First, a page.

A pinboard by
Christian Sorensen

Graduate Research Fellow, Purdue University


Hot spots are the best theory for how explosions start, I engineer these individually in crystals

Hot spot theory for the initiation of energetic materials (explosives) says that because a single shock compression wave traveling across a material doesn't account for the subsequent initiation of that explosive, there must be some sort of energy localization. There are many candidates for the points at which energy (and so higher temperatures) is localized; some include adiabatic heating, pore collapse, viscoelastic (heating from non-destructive deformation), viscoplastic (heating from plastic, destructive, deformation), crack-tip heating, and various forms of shear friction modes. Perhaps all of these modes have a part to play in the process of detonation ... and in the soup of multi-crystalline particles with voids and defects, it's hard to tell what is going on.

Which brings me to the work I will present. Low-defect (near perfect) explosive crystals have been grown and had engineered defects re-inserted. It's a shame I can't include pictures because they are quite beautiful. Defects can include holes and slots formed by our miniature drill press, or fast pulsed (femtosecond) laser. Additionally, low defect crystals can be arranged to impact each other, with the knowledge that no internal flaws are contributing to the recorded outcome.

This knowledge can be used to create models for both the more efficient use of energetic materials (mining operations, etc.), and for better explosives safety (high-performance rocket propellant sometimes has a propensity to detonate under the right conditions).


Corner turning and shock desensitization experiments plus numerical modeling of detonation waves in the triaminotrinitrobenzene based explosive LX-17.

Abstract: Five new experiments are reported that tested both detonation wave corner turning and shock desensitization properties of the triaminotrinitrobenzene (TATB) based plastic bonded explosive (PBX) LX-17. These experiments used small pentaerythritol tetranitrate (PETN) charges to initiate hemispherical ultrafine TATB (UF TATB) boosters, which then initiated LX-17 hemispherical detonations. The UF TATB boosters were placed under steel shadow plates embedded in the LX-17 cylindrical charges, which were covered by thin aluminum plates. The LX-17 detonation waves propagated outward until they reached the aluminum plates, which were instrumented with photonic Doppler velocimetry probes to measure their axial free surface velocities. X-ray radiographs and framing camera images were taken at various times. The LX-17 detonations propagated around the two corners of the steel shadow plates and into thin LX-17 layers placed between the steel and the top aluminum plates. The detonation waves were met there by weak diverging shocks that propagated through the steel plates and imparted 1-2 GPa pressures to these unreacted LX-17 layers. These weak shock waves compressed and desensitized the unreacted LX-17, resulting in failures of the LX-17 detonation waves. The hydrodynamics of double corner turning and shock desensitization in the five experiments were modeled in two dimensions using the Ignition and Growth LX-17 detonation reactive flow model. The calculated arrival times and axial free surface velocity histories of the top aluminum plates were in excellent agreement with the experimental measurements.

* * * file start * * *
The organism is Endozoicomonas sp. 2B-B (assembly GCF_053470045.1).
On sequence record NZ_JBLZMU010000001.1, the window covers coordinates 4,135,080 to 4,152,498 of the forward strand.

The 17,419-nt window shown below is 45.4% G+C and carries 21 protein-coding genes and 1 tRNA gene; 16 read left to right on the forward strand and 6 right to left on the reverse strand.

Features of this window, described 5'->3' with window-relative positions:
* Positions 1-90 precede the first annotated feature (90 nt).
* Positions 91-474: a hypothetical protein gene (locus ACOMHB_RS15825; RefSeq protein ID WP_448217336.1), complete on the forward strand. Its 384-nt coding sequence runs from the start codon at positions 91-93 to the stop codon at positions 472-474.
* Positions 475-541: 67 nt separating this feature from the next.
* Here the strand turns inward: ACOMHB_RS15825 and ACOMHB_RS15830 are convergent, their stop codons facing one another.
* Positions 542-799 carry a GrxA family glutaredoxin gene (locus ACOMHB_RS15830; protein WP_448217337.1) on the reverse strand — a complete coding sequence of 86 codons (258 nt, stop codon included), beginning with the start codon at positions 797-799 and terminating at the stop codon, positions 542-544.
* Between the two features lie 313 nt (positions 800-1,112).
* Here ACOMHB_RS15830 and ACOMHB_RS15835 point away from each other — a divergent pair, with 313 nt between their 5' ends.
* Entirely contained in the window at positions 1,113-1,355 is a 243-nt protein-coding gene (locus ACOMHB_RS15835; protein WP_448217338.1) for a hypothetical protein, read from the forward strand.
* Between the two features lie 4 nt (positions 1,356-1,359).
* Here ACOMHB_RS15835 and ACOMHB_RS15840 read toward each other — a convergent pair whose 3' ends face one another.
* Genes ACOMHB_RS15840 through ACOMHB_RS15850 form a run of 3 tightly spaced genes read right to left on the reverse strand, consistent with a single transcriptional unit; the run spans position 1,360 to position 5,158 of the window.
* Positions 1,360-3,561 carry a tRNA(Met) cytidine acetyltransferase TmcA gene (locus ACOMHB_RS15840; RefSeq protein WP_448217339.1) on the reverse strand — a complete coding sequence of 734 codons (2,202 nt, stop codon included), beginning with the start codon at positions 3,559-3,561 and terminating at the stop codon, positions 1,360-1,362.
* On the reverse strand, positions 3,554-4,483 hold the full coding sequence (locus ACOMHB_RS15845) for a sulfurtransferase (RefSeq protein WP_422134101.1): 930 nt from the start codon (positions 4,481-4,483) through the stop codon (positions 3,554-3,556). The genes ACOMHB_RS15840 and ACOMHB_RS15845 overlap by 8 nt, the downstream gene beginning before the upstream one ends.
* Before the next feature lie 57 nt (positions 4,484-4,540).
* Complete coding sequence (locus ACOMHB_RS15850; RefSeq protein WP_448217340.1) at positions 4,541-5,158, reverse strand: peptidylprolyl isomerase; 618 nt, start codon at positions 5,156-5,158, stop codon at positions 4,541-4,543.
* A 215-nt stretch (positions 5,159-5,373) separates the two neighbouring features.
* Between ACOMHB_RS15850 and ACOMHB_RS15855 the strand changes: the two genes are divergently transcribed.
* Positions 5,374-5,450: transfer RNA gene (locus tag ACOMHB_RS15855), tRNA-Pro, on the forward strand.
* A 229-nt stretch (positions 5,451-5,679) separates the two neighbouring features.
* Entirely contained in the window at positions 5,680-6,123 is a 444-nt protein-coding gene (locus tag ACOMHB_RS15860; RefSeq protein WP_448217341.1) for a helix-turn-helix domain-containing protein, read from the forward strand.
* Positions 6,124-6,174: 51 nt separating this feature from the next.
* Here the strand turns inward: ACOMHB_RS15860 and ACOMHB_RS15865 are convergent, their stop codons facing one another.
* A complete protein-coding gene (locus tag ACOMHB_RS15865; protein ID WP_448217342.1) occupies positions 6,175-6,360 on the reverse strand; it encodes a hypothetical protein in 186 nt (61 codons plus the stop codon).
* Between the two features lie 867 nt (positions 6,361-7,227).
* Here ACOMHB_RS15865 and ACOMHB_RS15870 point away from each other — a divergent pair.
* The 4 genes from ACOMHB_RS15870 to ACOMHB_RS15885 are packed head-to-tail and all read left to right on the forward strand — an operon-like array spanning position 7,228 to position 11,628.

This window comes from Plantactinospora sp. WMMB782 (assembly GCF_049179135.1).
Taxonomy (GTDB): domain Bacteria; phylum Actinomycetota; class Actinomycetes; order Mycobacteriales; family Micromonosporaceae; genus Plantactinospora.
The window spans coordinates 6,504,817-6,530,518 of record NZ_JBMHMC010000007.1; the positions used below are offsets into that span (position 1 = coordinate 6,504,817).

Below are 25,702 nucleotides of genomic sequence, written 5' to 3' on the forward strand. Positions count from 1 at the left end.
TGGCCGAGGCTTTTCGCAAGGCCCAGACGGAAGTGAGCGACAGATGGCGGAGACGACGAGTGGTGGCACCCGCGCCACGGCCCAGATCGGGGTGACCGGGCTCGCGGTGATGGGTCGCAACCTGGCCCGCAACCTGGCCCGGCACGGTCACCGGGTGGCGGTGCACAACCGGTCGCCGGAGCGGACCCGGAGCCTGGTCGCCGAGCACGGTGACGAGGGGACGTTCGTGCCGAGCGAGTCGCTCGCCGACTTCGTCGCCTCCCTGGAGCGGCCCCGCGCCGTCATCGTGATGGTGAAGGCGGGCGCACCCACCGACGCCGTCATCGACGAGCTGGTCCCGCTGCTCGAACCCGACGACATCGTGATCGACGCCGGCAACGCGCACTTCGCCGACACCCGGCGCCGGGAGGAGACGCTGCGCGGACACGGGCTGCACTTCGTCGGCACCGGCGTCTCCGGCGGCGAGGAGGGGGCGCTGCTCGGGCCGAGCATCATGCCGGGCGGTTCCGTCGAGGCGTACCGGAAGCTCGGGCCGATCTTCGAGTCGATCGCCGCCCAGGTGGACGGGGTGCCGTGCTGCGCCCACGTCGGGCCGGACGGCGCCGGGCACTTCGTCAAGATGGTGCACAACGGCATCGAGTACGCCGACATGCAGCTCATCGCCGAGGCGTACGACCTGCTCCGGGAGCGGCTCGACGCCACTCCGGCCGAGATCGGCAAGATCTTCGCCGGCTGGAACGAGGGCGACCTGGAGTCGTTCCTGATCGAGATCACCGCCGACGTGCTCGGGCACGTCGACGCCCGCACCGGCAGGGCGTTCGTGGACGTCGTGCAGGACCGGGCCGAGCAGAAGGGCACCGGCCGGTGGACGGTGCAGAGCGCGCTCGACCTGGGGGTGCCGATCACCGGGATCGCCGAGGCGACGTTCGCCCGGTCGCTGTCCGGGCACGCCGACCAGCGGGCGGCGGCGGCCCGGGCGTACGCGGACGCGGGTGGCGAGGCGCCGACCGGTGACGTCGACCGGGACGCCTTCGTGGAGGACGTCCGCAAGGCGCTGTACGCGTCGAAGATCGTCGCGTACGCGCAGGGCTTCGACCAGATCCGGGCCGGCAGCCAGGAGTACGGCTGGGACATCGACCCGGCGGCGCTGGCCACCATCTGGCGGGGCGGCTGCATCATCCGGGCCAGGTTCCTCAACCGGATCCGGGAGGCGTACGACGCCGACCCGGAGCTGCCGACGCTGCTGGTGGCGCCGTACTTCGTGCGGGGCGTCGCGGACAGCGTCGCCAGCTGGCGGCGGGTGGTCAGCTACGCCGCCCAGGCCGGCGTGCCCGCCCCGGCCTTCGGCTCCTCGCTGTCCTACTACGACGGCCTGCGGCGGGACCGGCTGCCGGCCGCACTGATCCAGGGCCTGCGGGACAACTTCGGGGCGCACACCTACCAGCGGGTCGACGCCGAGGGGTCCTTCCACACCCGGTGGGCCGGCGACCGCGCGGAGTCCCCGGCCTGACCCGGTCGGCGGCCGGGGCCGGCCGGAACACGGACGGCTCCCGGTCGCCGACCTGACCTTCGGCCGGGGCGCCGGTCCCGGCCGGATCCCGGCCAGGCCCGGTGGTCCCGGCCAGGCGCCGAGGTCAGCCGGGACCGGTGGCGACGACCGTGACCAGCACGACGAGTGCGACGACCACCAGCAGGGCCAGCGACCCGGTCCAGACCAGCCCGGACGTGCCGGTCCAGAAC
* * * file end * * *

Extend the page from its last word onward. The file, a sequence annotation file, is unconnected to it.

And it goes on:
Pub.: 10 Feb '10, Pinned: 03 Jul '17